Lessons I’ve learned from being an entrepreneur

woman sitting on brown wooden chair while using silver laptop computer in room

Guest Post: Angie Hibben is the President/CEO of the Oswego Area Chamber of Commerce and the owner of AJ Creations, her crochet/jewelry business (and her sanity many days).

Original Source: foundingmoms.com

I am a daughter, sister, wife, mom of four, grandmother of five (soon to be six!), wife and entrepreneur – not necessarily in any specific order – depending on the day.

It’s never too late to achieve a goal

I’ve been a preschool teacher, concession stand supervisor, and restaurant/banquet manager also in my lifetime. When I was in my late 40’s, I went back to school and finally got my degree – all online and while working full-time for the chamber. (P.S. Algebra should not be an online class.)

Thanks to my son-in-law and my son, I survived four years of online school and achieved my Associates in Business. I needed to prove to myself and show my kids that it is never too late to achieve a goal or change a career. I finally believe I am where I need to be.

I spend my days meeting entrepreneurs – many of which are women – trying to make a difference and my evenings either networking or being at home with my husband.

While at home, I never just sit: I just don’t know how. I go from jewelry to crochet to basketweaving and such nonstop. I love to learn new things and try new patterns; I can crochet while holding a conversation or watching TV.

I love to make things for people and see their smiles. There is nothing better than seeing someone post something they bought for themselves, a loved one or a pet, and talk about how much they love it.

Lessons I’ve learned from being an entrepreneur

  • Never devalue your worth or what you do, but you can always choose to donate. One of my businesses reviews donation requests once a month to choose who and if they will donate to an organization. Choose who and what you give to and don’t always expect something in return.
  • There are certain people and certain organizations that I willingly commit to and donate to and not bat an eye on cost or time. These are people and organizations that matter to me and everyone’s choices will be different in that regard. Set yourself a dollar amount and/or time commitment to give to and make your choices that way. Figure out whom and what you want to support, then sell the hell out of your product or service the rest of the way.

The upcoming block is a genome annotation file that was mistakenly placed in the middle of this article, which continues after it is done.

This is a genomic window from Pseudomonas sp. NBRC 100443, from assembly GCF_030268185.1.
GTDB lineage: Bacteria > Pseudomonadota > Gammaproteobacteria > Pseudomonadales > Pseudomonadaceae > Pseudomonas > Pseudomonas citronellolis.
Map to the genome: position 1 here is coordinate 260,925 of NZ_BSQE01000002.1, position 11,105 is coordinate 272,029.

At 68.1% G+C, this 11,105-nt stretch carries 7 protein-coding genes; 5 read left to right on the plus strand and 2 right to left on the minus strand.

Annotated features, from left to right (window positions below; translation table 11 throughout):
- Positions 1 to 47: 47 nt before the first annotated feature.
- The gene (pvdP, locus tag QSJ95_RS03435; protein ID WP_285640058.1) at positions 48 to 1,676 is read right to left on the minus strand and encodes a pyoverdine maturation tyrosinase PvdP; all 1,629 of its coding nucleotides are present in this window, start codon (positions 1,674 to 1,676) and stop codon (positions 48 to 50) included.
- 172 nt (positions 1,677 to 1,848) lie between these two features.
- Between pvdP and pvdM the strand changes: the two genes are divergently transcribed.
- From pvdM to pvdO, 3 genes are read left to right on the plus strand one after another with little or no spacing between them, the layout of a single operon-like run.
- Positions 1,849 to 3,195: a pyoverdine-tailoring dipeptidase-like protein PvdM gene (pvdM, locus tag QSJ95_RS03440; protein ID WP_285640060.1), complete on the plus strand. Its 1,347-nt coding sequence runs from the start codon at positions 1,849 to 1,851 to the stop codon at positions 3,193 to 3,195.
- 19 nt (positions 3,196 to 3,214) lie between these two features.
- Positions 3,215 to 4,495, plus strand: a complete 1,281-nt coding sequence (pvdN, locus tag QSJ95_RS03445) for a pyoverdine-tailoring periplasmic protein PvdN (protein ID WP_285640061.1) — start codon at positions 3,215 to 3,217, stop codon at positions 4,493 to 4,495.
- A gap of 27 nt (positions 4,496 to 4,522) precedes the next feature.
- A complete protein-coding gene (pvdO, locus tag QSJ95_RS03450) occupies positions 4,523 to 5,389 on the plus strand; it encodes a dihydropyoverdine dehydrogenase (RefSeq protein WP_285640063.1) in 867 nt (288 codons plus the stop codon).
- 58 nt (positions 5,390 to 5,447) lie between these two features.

• Being an entrepreneur is also being an active member of the community and giving back without expectation of return within reason. I do it because it takes a village to raise a child, to keep a community strong, and to make the world a good place.
  • As a mom/grandma/entrepreneur, find time for yourself or you will burn out. I have a group of friends and we go out once a month to eat and drink. We support each other, we laugh, we cry and we have fun. I wish I had that as a young mom.
  • Also never apologize for being a mom entrepreneur! I am a better mom because I worked. It is not the amount of time you spend with your children – it is the quality of that time. Put down your phone, turn off technology, and play a board game. Any client who doesn’t understand that you are taking family time is a client you don’t need.
  • Don’t be afraid to fire clients! A few years ago one of our chamber members said that once a year he goes through his client list and fires clients. I thought that was a horrible thing to do – fire clients. We need our clients to pay our bills, why would we fire them? Then I sat down and really thought about what he was saying and doing. We all have that client that doesn’t understand the boundaries of personal time/family time/work time, who is never happy with your product or your service. You need to look at your clients, look at your ROI on these clients and make choices. We, as women, who tend to give, give and give and try to make everyone happy and fix things have a hard time firing clients, but we must. I would rather have fewer clients and be able to spend more time on them. In turn, they will recommend me to others.

There is more to be done

I come from an era where most women stayed home – my mom not only had a job but owned her own business. I have seen society change and there is more to be done. There are so many women-owned businesses than before. In downtown Oswego, over 90% of businesses are women-owned and that is such an awesome thing to see and experience.

There are so many opportunities out there but in all this – don’t forget about you, why you wanted to be an entrepreneur, and your passion.